There is no better example of big business owning government than the transportation bill passed by Congress and signed by President Obama last month.
In an atmosphere tough to get consensus on the day of the week, agreement was reached at the 11th hour on a funding mechanism to repair America’s roads and bridges. The new law also eliminates the roll-your-own (RYO) cigarette business.
What, you may wonder, do cigarettes and tobacco have to do with roads and bridges?
The answer, of course, is nothing. But this is exactly the route Big Tobacco pursues when the intent is to screw the consumer with a minimum amount of fanfare.
Chief sponsor of the RYO-ending provision in the transportation bill is Sen. Max Baucus (D-Montana) who said he acted to appease Philip Morris, subsidiary of Altria, a large campaign contributor. He also said the provision classifies RYO shops as cigarette manufacturers “helping level the playing field among cigarette retailers.”
The latter is not exactly true but Sen. Baucus likely knew the excuse would fly past our Rip-Van-Winkle media.
Cigarettes manufactured by Big Tobacco are the subject of one of the largest and tightest American commercial monopolies in existence today. In multi-page contracts running 25 pages or more and not permissible before Reagan’s deregulation crusade, Big Tobacco tells retailers what they will sell and how they will sell packaged cigarettes and smokeless tobacco products.
For their efforts, retailers make about five percent and, in the case of smokeless items, may wait three months to get their profit in the form of rebates. Roll your own stores, on the other hand, charged two-to-three times the cost of tobacco and tubes for RYO cigarettes.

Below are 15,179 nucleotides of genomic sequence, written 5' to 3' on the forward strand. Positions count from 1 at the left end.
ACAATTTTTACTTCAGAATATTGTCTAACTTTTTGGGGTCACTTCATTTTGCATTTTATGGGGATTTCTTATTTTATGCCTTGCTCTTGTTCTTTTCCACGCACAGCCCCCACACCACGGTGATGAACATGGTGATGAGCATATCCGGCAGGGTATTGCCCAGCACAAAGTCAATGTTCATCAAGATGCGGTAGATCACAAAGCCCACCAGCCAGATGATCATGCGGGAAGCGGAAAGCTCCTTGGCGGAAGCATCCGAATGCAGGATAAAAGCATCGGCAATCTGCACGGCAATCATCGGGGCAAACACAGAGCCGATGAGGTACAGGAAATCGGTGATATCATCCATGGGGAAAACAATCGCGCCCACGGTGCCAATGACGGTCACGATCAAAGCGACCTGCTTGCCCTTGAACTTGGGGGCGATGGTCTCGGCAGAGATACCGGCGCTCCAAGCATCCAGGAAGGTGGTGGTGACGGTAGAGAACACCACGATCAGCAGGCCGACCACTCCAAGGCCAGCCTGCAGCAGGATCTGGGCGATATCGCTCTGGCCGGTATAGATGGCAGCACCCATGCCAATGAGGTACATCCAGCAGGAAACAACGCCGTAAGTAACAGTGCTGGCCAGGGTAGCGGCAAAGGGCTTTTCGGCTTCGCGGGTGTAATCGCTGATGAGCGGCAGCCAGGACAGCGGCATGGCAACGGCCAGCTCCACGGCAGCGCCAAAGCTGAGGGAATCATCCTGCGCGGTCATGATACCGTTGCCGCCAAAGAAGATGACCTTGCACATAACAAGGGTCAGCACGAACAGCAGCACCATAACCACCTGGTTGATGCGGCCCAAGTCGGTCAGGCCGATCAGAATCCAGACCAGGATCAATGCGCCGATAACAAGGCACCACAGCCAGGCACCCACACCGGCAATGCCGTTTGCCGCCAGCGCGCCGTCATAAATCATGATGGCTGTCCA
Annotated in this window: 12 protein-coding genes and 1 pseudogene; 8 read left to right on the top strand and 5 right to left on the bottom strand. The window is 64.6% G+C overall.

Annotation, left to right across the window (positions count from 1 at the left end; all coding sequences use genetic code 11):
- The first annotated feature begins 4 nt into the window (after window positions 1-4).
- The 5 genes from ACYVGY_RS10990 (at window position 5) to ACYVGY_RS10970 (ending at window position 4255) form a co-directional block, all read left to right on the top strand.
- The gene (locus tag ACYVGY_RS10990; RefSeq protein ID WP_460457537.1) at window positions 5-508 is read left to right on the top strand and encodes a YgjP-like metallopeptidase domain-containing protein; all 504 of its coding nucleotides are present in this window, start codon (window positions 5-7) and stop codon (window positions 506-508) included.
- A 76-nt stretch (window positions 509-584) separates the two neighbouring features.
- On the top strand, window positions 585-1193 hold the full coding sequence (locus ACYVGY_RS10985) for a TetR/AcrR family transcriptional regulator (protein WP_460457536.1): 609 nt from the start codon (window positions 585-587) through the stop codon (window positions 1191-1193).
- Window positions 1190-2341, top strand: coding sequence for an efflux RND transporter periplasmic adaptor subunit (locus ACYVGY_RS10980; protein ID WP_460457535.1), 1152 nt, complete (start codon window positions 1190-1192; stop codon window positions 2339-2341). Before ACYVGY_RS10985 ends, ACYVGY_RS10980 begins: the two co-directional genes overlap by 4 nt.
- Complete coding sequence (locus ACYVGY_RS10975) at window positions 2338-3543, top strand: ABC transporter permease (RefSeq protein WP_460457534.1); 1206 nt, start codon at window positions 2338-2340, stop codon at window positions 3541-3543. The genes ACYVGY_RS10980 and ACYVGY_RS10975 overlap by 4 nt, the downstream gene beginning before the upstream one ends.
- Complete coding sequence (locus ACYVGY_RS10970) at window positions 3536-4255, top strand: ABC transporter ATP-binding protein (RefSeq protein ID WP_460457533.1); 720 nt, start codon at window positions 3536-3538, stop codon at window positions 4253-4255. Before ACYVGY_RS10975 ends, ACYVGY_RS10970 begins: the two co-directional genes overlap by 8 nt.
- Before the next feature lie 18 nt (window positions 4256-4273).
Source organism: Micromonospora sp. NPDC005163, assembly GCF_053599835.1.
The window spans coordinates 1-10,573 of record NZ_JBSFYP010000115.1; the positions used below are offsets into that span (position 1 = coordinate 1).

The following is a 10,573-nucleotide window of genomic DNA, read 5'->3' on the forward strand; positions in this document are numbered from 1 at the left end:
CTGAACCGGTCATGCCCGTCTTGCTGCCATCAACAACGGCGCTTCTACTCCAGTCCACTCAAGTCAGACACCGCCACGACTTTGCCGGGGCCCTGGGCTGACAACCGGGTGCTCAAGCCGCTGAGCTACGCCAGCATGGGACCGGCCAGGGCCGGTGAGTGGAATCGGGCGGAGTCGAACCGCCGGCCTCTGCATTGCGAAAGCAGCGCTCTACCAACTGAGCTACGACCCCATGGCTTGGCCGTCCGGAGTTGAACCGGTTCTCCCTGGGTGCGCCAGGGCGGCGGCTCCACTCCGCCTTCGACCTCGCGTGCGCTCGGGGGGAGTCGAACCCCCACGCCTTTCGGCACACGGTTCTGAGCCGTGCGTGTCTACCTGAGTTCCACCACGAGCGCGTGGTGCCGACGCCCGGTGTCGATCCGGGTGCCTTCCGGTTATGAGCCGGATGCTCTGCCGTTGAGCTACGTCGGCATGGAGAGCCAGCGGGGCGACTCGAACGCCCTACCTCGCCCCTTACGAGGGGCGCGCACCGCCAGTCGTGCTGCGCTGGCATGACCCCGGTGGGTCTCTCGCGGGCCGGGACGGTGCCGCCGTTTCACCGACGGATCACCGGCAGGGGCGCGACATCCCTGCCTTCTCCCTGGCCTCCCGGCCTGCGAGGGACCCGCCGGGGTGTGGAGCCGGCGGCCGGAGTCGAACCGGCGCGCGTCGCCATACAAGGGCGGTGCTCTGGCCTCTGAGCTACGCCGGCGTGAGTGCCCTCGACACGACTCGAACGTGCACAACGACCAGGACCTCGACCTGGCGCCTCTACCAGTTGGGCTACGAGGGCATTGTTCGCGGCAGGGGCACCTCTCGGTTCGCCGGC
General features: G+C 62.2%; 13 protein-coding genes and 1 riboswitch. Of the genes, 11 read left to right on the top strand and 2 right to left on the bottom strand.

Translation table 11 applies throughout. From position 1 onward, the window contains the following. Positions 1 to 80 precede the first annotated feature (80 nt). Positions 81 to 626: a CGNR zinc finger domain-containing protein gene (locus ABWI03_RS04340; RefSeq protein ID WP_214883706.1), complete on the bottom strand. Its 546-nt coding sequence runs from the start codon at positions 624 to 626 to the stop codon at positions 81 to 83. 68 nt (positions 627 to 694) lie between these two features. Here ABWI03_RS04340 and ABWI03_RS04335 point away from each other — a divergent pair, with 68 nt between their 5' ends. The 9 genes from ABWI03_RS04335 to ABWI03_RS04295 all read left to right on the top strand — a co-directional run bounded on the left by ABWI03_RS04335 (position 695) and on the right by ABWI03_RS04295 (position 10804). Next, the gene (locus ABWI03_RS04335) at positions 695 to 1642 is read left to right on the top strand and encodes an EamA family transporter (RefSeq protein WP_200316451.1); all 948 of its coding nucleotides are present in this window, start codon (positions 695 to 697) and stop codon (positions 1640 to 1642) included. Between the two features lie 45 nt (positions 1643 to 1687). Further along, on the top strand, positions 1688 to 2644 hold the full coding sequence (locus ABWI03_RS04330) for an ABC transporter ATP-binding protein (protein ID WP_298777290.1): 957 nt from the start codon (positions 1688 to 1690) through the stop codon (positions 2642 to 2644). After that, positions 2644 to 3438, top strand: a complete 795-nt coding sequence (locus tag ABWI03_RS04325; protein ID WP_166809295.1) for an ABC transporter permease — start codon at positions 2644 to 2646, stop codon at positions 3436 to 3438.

Congress more than doubled the federal excise tax on cigarettes in 2009 and raised the tax on RYO “cigarette” tobacco from $1.10 per pound to $24.78 a pound, killing an earlier version of the RYO business model. Perhaps as a sop to the Amish, the tax on pipe tobacco remained at only $2.83 per pound.
Consumers quickly learned pipe tobacco could be rolled into decent cigarettes of numerous blended flavors and were devoid of carcinogens that are more likely to cause cancer. One last problem remained. Using hand rollers meant rolling a carton of cigarettes might take three hours or more.
Soon electric rolling machines were developed, too expensive for home use, but suitable for sharing at retail shops. Now the consumer could roll a carton in a half hour and, without the excise taxes, at half the price.
Because the business is less than two years old, statistics are difficult. RYO did increase from three percent to four percent of the cigarette market from 2009 to 2010. Some retailers estimate the Baucus provision shut down about 4,000 stores and made 10,000 people jobless.
Retailers and consumers didn’t understand much about Big Tobacco and the government’s unholy relationship which began in November, 1998.
While not admitting that cigarettes kill people, Big Tobacco agreed, in a landmark settlement, to compensate states almost $250 billion over 25 years. Such an enormous amount, health nuts chirped, would choke Big Tobacco out of business.
Unknown then, Big Tobacco would raise cigarette prices and reduce retail margins by more than enough to pay the settlement with no government opposition. States and the Feds would also pile on excise taxes (known as “sin” taxes) rather than raise less popular taxes, a job retention feature for legislators. Each contribution to the higher prices for cigarettes would run interference for the other.
If the Baucus amendment survives an expected court challenge, there is one other unintended beneficiary. With more smokers dying at a younger age from inhaling carcinogens, the finances of Medicare should be improved. These smokers will pay into Medicare, then fail to live long enough to extract from the fund.
Big Tobacco, Big Money, Big Government, does this have anything to do with our failure to cure cancer?